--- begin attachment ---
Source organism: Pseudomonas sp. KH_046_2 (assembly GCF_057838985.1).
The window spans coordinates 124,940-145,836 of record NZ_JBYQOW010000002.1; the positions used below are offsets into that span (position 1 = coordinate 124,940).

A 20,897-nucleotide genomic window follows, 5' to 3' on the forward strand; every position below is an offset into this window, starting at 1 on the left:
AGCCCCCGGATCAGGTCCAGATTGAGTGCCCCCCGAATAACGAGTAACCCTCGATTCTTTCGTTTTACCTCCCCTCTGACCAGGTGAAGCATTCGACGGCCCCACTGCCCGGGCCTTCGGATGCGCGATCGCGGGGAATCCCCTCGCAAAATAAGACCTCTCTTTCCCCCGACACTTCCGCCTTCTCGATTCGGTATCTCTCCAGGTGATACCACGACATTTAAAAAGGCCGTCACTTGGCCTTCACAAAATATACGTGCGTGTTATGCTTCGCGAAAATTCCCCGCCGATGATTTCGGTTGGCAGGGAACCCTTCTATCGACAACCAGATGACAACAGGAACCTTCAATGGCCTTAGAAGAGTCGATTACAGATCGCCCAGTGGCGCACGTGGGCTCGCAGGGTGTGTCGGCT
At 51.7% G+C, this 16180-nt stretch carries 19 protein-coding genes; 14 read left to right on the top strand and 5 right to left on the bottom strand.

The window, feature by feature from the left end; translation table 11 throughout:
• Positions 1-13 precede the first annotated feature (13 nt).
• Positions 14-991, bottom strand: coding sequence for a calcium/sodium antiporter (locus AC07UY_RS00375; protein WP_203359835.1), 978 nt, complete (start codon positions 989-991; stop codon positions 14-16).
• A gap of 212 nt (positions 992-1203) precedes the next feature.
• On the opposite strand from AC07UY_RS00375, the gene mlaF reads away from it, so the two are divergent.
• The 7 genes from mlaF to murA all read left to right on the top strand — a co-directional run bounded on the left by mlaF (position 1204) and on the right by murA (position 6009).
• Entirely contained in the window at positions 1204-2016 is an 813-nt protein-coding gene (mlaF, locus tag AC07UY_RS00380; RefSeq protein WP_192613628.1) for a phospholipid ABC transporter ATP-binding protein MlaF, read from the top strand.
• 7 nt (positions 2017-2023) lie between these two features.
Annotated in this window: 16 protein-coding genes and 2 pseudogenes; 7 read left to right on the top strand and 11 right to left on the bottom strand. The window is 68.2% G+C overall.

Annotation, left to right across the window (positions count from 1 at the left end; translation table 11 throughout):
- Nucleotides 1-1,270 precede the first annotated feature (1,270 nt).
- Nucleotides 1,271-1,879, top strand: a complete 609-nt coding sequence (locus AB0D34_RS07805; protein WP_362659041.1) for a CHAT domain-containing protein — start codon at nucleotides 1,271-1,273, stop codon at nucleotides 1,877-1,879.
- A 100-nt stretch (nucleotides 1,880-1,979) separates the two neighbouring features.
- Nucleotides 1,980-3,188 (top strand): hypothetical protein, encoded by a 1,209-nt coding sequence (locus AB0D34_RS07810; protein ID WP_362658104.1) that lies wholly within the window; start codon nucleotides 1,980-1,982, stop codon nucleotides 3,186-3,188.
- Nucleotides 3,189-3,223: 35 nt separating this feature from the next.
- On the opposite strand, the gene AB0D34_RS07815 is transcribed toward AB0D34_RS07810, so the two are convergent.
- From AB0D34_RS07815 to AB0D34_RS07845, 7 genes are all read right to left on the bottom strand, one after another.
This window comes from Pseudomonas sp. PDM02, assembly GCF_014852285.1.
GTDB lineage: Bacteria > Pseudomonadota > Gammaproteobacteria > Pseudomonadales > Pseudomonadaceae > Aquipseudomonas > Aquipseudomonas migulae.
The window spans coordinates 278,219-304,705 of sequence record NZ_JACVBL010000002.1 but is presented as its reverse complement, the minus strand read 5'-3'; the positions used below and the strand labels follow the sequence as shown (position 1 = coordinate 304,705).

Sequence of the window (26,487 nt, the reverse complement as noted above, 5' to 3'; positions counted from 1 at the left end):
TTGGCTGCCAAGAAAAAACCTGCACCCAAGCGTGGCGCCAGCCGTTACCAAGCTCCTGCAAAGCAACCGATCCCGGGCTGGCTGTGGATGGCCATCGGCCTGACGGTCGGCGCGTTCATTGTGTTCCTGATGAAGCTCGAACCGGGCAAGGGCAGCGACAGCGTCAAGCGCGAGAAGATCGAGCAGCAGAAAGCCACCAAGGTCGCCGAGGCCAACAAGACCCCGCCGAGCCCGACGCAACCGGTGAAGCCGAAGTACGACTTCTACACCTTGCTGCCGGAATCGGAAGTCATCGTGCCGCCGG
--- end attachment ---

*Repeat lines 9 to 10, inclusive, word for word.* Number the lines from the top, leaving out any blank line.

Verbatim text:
• A gap of 212 nt (positions 992-1203) precedes the next feature.
• On the opposite strand from AC07UY_RS00375, the gene mlaF reads away from it, so the two are divergent.